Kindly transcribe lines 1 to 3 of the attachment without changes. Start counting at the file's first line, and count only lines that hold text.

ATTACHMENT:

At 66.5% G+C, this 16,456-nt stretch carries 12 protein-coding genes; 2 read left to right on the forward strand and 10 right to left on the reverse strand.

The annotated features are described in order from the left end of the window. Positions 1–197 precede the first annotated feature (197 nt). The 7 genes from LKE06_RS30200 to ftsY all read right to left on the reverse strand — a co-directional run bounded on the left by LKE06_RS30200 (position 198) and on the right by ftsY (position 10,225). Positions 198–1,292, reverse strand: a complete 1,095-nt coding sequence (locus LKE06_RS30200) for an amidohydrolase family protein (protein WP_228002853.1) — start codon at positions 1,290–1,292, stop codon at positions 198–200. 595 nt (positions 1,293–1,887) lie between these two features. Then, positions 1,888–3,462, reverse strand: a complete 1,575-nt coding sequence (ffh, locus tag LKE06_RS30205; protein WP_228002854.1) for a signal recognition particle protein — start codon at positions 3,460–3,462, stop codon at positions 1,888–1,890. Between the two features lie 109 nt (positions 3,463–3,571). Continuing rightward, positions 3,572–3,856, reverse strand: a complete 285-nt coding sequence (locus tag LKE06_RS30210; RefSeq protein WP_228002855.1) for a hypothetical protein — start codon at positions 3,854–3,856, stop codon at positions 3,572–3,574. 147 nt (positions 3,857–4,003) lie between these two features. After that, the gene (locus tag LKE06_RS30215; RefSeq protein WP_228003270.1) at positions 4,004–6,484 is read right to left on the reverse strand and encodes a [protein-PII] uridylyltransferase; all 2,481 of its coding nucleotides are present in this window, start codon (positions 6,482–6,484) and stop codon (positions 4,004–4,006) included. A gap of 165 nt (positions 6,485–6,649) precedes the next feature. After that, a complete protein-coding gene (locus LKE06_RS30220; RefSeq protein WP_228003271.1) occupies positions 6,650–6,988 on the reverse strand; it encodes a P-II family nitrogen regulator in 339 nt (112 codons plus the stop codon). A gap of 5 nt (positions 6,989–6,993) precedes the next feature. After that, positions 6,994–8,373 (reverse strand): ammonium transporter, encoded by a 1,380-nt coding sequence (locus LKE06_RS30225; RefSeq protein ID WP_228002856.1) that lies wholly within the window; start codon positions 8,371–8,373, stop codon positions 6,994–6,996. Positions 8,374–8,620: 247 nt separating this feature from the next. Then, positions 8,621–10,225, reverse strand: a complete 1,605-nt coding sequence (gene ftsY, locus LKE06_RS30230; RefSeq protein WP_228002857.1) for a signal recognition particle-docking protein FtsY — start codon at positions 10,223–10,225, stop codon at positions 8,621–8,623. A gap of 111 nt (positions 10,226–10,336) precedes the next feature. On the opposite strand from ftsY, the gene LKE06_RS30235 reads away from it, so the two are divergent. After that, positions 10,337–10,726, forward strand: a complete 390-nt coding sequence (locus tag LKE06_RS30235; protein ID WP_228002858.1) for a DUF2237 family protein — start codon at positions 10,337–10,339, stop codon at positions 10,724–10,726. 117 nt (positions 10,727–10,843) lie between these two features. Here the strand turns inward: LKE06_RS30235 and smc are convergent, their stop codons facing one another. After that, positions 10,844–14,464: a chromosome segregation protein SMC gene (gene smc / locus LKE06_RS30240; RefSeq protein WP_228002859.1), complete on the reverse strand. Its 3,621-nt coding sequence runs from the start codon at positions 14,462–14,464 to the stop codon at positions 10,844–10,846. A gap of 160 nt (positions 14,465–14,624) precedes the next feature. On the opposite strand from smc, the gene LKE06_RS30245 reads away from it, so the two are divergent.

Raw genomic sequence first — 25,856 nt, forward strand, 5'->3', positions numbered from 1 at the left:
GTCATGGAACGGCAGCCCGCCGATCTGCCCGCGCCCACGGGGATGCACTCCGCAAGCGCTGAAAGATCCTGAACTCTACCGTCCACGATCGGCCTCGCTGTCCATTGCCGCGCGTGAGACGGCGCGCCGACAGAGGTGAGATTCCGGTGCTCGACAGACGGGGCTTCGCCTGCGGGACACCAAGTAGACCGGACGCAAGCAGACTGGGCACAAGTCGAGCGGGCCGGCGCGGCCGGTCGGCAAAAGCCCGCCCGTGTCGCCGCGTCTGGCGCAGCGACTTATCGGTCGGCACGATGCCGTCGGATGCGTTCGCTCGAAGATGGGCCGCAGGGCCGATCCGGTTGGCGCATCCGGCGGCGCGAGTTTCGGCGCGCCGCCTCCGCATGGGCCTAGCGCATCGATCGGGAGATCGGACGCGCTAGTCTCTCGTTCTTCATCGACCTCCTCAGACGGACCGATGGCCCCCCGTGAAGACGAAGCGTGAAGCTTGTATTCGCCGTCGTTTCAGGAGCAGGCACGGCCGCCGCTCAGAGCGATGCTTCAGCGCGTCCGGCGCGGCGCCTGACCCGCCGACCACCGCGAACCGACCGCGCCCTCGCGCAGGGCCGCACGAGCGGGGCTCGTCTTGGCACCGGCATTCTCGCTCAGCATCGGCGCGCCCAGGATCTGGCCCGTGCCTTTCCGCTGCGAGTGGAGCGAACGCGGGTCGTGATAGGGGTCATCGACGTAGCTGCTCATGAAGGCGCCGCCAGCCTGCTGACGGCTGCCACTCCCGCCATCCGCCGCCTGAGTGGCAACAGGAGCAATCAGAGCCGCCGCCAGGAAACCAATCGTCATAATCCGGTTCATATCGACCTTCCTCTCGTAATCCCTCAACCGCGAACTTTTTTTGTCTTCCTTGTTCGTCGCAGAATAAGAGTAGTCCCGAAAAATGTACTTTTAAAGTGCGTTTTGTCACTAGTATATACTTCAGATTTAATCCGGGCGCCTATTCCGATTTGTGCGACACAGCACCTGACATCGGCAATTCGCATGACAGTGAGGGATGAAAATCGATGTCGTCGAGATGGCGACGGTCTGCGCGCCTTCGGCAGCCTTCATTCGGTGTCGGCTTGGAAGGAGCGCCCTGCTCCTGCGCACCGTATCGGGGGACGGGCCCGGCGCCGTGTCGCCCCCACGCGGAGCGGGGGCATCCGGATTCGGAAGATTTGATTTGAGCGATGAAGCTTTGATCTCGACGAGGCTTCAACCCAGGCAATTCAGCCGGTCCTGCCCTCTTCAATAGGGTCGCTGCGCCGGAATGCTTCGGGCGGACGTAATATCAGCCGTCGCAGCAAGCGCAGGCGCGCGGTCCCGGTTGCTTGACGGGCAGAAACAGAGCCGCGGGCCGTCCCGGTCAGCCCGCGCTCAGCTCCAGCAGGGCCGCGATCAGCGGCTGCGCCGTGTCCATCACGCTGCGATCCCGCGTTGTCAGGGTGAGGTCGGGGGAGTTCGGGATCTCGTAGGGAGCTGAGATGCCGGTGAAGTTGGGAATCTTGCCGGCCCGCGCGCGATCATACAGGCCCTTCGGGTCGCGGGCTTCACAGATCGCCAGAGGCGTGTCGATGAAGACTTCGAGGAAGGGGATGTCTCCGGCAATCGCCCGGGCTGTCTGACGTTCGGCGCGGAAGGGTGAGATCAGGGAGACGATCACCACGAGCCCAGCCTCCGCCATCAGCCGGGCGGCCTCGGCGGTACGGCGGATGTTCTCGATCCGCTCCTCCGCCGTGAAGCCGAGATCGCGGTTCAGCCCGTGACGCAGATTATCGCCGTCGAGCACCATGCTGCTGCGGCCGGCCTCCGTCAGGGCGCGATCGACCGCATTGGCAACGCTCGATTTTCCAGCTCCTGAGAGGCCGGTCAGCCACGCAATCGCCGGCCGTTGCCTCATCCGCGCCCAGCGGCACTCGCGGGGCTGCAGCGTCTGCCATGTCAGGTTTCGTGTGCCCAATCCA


At 66.5% G+C, this 16,456-nt stretch carries 12 protein-coding genes; 2 read left to right on the forward strand and 10 right to left on the reverse strand.

The annotated features are described in order from the left end of the window. Positions 1–197 precede the first annotated feature (197 nt). The 7 genes from LKE06_RS30200 to ftsY all read right to left on the reverse strand — a co-directional run bounded on the left by LKE06_RS30200 (position 198) and on the right by ftsY (position 10,225). Positions 198–1,292, reverse strand: a complete 1,095-nt coding sequence (locus LKE06_RS30200) for an amidohydrolase family protein (protein WP_228002853.1) — start codon at positions 1,290–1,292, stop codon at positions 198–200. 595 nt (positions 1,293–1,887) lie between these two features. Then, positions 1,888–3,462, reverse strand: a complete 1,575-nt coding sequence (ffh, locus tag LKE06_RS30205; protein WP_228002854.1) for a signal recognition particle protein — start codon at positions 3,460–3,462, stop codon at positions 1,888–1,890. Between the two features lie 109 nt (positions 3,463–3,571). Continuing rightward, positions 3,572–3,856, reverse strand: a complete 285-nt coding sequence (locus tag LKE06_RS30210; RefSeq protein WP_228002855.1) for a hypothetical protein — start codon at positions 3,854–3,856, stop codon at positions 3,572–3,574. 147 nt (positions 3,857–4,003) lie between these two features. After that, the gene (locus tag LKE06_RS30215; RefSeq protein WP_228003270.1) at positions 4,004–6,484 is read right to left on the reverse strand and encodes a [protein-PII] uridylyltransferase; all 2,481 of its coding nucleotides are present in this window, start codon (positions 6,482–6,484) and stop codon (positions 4,004–4,006) included. A gap of 165 nt (positions 6,485–6,649) precedes the next feature. After that, a complete protein-coding gene (locus LKE06_RS30220; RefSeq protein WP_228003271.1) occupies positions 6,650–6,988 on the reverse strand; it encodes a P-II family nitrogen regulator in 339 nt (112 codons plus the stop codon). A gap of 5 nt (positions 6,989–6,993) precedes the next feature. After that, positions 6,994–8,373 (reverse strand): ammonium transporter, encoded by a 1,380-nt coding sequence (locus LKE06_RS30225; RefSeq protein ID WP_228002856.1) that lies wholly within the window; start codon positions 8,371–8,373, stop codon positions 6,994–6,996. Positions 8,374–8,620: 247 nt separating this feature from the next. Then, positions 8,621–10,225, reverse strand: a complete 1,605-nt coding sequence (gene ftsY, locus LKE06_RS30230; RefSeq protein WP_228002857.1) for a signal recognition particle-docking protein FtsY — start codon at positions 10,223–10,225, stop codon at positions 8,621–8,623. A gap of 111 nt (positions 10,226–10,336) precedes the next feature. On the opposite strand from ftsY, the gene LKE06_RS30235 reads away from it, so the two are divergent. After that, positions 10,337–10,726, forward strand: a complete 390-nt coding sequence (locus tag LKE06_RS30235; protein ID WP_228002858.1) for a DUF2237 family protein — start codon at positions 10,337–10,339, stop codon at positions 10,724–10,726. 117 nt (positions 10,727–10,843) lie between these two features. Here the strand turns inward: LKE06_RS30235 and smc are convergent, their stop codons facing one another. After that, positions 10,844–14,464: a chromosome segregation protein SMC gene (gene smc / locus LKE06_RS30240; RefSeq protein WP_228002859.1), complete on the reverse strand. Its 3,621-nt coding sequence runs from the start codon at positions 14,462–14,464 to the stop codon at positions 10,844–10,846. A gap of 160 nt (positions 14,465–14,624) precedes the next feature. On the opposite strand from smc, the gene LKE06_RS30245 reads away from it, so the two are divergent.

Raw genomic sequence first — 25,856 nt, forward strand, 5'->3', positions numbered from 1 at the left: